The Federal Reporter with Key-Number Annotations, Volume 250: Cases Argued and Determined in the Circuit Courts of Appeals and District Courts of the United States, August-October, 1918. Page: 66
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250 FEDERAL REPORTER
same. If the facts are as appellees' counsel insist, the evidence has
been unhappily placed before the court.
Applying the rules with reference to the attitude of courts towards
usurious contracts, it should be held that the allowance of the claim
of $225 was upon the merits of the claim, and had no relation to com-
pensation for the use of the money. In making the proposal to re-
duce the price of the linters to fulfill the 'Dupont contract, Crawford
included as the reason for making the concession, not alone the making
of the new loan, but compensation for the delay in filling the Dupont
contract. There is no way of determining how much of this is ref-
erable to the one and how much to the other; and, applying again the
rules just referred to, the whole of the item should be rejected as
compensation for the use of the money. The concession on the Amer-
ican Products Company contract had no relation to anything except
the new loan. The amount of linters to be furnished under this con-
tract was definite, and the time within which it was to be furnished
was definite, and the amount which was to be paid by the Smith Com-
pany under the contract as it had been and as it was, as the result of
negotiations for the loan, was susceptible of definite determination.
This amount, $1,200, should be regarded in determining the extent to
which: usury entered into the contract. The items to be considered,
then, would be the 6 per cent. interest provided for in terms by the
written contract, and the amount of $1,200, agreed to be deducted on
this contract. The circumstance that the contract was not carried out,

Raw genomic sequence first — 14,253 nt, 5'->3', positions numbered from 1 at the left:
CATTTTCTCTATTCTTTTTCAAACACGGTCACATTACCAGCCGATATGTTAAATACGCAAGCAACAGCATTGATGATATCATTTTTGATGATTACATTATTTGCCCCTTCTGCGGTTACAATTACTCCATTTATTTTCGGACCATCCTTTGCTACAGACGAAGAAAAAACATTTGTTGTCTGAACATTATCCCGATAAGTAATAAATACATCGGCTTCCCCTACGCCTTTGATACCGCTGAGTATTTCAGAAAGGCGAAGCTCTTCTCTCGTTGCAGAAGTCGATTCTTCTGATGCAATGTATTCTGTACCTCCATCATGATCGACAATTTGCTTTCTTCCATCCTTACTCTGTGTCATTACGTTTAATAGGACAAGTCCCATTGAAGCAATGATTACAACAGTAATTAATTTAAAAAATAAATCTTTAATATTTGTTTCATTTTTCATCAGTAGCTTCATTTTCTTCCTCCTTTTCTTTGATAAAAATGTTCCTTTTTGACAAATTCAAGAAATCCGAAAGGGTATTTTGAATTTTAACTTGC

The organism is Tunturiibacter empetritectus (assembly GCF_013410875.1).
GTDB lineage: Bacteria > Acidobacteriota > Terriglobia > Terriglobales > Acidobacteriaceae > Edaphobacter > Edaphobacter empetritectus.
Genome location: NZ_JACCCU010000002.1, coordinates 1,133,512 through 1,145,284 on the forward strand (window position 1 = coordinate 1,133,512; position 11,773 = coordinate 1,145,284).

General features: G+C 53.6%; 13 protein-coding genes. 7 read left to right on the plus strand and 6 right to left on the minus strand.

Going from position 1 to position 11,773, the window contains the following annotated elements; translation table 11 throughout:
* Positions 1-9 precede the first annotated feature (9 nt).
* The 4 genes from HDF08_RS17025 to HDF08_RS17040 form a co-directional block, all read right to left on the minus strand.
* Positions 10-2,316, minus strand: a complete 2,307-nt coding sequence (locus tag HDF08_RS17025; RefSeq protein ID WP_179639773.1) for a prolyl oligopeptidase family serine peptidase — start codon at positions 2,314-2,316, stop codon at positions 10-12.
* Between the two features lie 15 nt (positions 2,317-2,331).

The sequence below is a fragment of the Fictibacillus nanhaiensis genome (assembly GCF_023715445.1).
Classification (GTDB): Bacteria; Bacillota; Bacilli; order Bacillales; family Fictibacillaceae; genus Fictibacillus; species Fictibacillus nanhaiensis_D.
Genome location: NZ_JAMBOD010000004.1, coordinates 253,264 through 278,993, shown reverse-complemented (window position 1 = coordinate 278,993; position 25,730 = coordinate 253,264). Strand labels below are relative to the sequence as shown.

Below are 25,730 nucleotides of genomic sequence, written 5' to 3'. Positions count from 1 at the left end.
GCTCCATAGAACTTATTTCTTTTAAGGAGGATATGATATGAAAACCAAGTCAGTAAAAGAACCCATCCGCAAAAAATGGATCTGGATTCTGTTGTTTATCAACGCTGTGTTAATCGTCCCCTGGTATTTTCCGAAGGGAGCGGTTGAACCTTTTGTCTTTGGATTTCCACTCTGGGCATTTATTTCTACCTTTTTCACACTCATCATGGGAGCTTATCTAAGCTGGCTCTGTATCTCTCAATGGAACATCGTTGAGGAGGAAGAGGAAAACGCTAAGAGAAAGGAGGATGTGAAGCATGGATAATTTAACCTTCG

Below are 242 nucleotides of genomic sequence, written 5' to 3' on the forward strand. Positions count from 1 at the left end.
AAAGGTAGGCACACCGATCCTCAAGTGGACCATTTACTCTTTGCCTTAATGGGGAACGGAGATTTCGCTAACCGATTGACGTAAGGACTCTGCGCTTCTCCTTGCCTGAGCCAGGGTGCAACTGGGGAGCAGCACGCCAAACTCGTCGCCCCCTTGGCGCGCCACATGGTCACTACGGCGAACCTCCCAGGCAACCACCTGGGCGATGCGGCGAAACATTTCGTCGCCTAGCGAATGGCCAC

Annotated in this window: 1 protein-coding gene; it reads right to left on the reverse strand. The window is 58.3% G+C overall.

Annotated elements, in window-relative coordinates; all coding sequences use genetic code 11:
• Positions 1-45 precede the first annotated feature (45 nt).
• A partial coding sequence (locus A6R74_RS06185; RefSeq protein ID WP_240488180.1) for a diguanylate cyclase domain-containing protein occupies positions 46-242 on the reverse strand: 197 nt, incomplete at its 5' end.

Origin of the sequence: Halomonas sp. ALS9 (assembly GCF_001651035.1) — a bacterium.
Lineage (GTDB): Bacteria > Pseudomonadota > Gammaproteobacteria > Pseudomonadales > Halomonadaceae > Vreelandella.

and that no deduction in fact was made, is entirely immaterial, as usury
is predicated, not upon payments of excessive interest, but upon the
contracts to pay.
Counsel for the parties have disagreed as to the manner in which
the calculation should be made in determining whether or not usury
was paid or contracted to be paid. There should be no difficulty about
this. The contract provides for the payment of $2,000 in two months,
$2,000 in three months, and $3,000 each month thereafter to the tenth
month. In addition, interest was actually paid on the money advanced
prior to the execution of the notes and deed of trust. By adding to
the interest payable on the notes from date until maturity the interest
actually paid and the $1,200 promised to be paid on the American
Products Company contract, the total amount chargeable as interest
may be ascertained. If, calculating at the rate of 20 per cent. per an-
num from the same dates to the same maturities (including the period
covered by the advances as to the amount of the advances), the amount
ascertained is in excess of the interest stipulated in the note, plus the
interest paid on advances, and plus the $1,200, the interest provided
by the contract will be less than the 20 per cent. necessary to avoid
the contract. If, calculating interest at 10 per cent. from the same
dates to the same maturities, the amount ascertained is less than the
stipulated rate, plus interest paid on advances, and plus the $1,200,
then the legal rate will be exceeded, and no interest will be recoverable
under the law. The interest as stipulated amounted to $785. The
only interest paid on advances which the record disclosed is $85. The
interest stipulated, the interest paid on advances, and the $1,200 amount
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The Federal Reporter with Key-Number Annotations, Volume 250: Cases Argued and Determined in the Circuit Courts of Appeals and District Courts of the United States, August-October, 1918., legislative document, 1918; Saint Paul, Minnesota. (digital.library.unt.edu/ark:/67531/metadc38821/m1/81/: accessed April 29, 2017), University of North Texas Libraries, Digital Library, digital.library.unt.edu; crediting UNT Libraries Government Documents Department.